March 27, 2023

Salvage Jobs

Only the finest business

For Small Towns Betting On Bitcoin, Mining Companies Are A Flight Risk

When the Chinese government banned all crypto mining in summer last year, the crypto mining company BitFuFu packed its 80,000 high-powered computers into containers and trucked them across the border to Kazakhstan, where electricity was cheap and regulations lax. Then, months later, when persistent electricity shortages in Kazakhstan forced the company to slow its operations, BitFuFu abandoned these rigs and shipped shiny new equipment directly to the United States, where it is now setting up shop.

BitFuFu is far from the only crypto mining company that’s picked up and moved its servers to wherever cheap electricity is to be had, a trend that’s existed nearly as long as bitcoin has. But China’s ban in 2021 forced a mass exodus of miners, many of whom have recently found their way to the United States, drawn by the safety of political and economic stability combined with the flow of cheap capital and abundant electricity.

Prior to the ban, China accounted for almost half of all bitcoin mining in the world, and the US accounted for only about 16%. But by October 2021, the US’s share had risen to 35% — a figure that has likely grown since then. This surge in mining on American soil has been accompanied by a flurry of dealmaking as investors, anxious of missing the crypto gold rush, have poured money into mining companies as a proxy for investing in bitcoin itself.

This January, as its new US operations came online, BitFuFu announced it would soon be listing on the NASDAQ in a deal that valued the company at $1.5 billion. And it’s not alone: 2021 saw a series of eye-popping IPOs and fundraising rounds as the price of bitcoin hit a record high of $69,000, with more deals scheduled for later this year.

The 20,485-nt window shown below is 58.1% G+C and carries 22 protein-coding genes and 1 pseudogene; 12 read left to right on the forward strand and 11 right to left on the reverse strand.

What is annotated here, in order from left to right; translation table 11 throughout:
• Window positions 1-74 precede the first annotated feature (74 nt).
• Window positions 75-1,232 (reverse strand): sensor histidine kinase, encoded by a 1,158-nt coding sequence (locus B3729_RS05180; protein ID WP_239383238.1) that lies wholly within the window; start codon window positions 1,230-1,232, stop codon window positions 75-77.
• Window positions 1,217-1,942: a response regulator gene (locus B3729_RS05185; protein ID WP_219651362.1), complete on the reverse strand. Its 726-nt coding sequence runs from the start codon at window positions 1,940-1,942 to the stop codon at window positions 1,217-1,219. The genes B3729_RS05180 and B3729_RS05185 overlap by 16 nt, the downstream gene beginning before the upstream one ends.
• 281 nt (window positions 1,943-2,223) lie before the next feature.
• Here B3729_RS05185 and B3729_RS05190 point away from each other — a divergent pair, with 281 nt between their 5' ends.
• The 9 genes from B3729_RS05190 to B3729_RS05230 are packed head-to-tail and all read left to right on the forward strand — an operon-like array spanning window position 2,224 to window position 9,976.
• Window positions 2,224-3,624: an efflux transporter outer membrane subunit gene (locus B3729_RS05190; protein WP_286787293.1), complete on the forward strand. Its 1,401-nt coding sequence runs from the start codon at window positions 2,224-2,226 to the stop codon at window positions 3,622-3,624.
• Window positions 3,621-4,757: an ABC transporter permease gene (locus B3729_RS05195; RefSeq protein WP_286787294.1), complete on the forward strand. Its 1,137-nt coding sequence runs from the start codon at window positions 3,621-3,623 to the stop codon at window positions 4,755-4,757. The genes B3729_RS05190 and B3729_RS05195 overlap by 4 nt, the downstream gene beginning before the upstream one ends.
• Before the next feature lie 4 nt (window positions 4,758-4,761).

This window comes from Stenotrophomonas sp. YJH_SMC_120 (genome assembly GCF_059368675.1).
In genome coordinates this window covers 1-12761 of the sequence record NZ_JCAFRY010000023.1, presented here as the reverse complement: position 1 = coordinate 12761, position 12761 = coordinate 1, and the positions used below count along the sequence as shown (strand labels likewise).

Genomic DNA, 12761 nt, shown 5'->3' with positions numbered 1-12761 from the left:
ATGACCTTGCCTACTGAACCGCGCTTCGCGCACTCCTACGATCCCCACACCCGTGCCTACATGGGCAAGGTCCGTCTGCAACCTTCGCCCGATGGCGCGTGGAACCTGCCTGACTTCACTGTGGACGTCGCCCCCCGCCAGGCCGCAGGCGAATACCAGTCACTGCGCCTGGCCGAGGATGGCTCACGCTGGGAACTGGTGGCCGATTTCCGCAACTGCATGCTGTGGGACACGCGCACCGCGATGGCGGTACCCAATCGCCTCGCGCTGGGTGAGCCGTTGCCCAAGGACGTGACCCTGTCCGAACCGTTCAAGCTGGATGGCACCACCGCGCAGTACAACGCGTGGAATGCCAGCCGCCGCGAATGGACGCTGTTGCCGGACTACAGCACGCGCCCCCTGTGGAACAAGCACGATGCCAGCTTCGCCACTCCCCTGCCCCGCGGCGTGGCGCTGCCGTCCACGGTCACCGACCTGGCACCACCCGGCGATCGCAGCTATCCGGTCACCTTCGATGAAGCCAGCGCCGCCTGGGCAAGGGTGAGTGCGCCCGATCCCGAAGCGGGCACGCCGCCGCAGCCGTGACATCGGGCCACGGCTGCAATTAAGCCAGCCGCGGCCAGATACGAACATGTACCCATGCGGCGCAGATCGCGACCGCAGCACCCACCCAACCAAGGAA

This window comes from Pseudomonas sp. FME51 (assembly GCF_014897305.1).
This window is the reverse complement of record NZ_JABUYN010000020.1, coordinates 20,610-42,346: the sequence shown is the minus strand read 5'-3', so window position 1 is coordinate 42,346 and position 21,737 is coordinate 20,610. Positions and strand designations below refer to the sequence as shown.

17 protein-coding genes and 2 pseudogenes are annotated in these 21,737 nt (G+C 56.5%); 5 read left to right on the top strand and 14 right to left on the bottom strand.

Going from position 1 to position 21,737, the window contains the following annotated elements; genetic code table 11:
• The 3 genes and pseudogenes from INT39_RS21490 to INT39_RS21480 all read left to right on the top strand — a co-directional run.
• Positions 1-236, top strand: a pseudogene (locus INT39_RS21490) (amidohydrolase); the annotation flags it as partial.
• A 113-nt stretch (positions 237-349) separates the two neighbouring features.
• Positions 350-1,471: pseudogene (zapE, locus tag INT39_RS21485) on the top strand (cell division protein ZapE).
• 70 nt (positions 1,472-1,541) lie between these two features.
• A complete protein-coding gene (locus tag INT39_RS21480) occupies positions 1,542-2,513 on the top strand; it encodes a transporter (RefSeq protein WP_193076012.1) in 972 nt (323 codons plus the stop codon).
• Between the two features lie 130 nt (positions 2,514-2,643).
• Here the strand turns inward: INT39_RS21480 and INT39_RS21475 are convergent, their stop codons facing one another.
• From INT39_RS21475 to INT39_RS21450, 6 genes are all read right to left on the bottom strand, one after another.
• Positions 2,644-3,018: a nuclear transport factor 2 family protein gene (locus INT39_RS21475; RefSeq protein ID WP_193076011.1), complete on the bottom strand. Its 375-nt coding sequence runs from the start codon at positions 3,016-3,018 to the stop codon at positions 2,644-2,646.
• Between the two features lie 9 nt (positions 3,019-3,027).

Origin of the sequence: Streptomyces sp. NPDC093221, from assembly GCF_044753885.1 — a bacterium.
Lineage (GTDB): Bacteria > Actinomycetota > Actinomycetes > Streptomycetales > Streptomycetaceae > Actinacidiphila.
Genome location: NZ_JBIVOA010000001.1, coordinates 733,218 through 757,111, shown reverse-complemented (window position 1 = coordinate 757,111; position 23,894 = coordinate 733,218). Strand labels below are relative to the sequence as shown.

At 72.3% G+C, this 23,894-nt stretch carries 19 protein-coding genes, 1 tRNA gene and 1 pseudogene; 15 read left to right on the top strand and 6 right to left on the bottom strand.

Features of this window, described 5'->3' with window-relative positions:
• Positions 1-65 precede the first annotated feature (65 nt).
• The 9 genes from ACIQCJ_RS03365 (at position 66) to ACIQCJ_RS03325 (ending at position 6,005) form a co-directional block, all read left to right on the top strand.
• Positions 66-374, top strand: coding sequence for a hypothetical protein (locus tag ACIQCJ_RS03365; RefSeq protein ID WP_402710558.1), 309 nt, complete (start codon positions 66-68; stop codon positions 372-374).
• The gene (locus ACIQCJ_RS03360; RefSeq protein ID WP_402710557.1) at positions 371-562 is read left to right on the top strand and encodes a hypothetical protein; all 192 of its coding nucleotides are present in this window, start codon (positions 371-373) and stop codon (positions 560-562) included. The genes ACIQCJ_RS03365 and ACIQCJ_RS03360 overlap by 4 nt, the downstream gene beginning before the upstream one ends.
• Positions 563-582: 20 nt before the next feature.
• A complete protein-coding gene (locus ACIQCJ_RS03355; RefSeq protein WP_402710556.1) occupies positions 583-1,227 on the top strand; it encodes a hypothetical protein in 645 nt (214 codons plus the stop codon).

Bitcoin’s protocol is programmed to make mining progressively harder by ramping up the difficulty of the mathematical puzzles miners compete to solve — which means more machines, more computing power, more electricity, and more money to mine the same amount of bitcoin. Mining rigs of the sort BitFuFu shipped cost between $10,000 and $13,000 each and have an expected life span of only about three years. Most mining operations link together tens of thousands such machines. Given these costs, it isn’t surprising that miners and their institutional backers are leery of sinking money in countries where the national government could simply ban mining, as China did, or the local electricity grids could be overwhelmed — as Kazakhstan’s were. Russia emerged as another hot spot last year, but seasoned miners say the country suffers from the same political risk and arbitrary policymaking as China.

“I could have [gone] to Russia and been bitcoin mining at a cheaper cost than I am now, but I also have, you know, $100 million of assets,” said Sheldon Bennett, the CEO of bitcoin mining company DMG Blockchain, which he set up in Canada after years of working in Russia and Eastern Europe for a big four accounting firm. “Putin will do what he wants to do and he doesn’t care if he has to stomp on a few people to get it done.”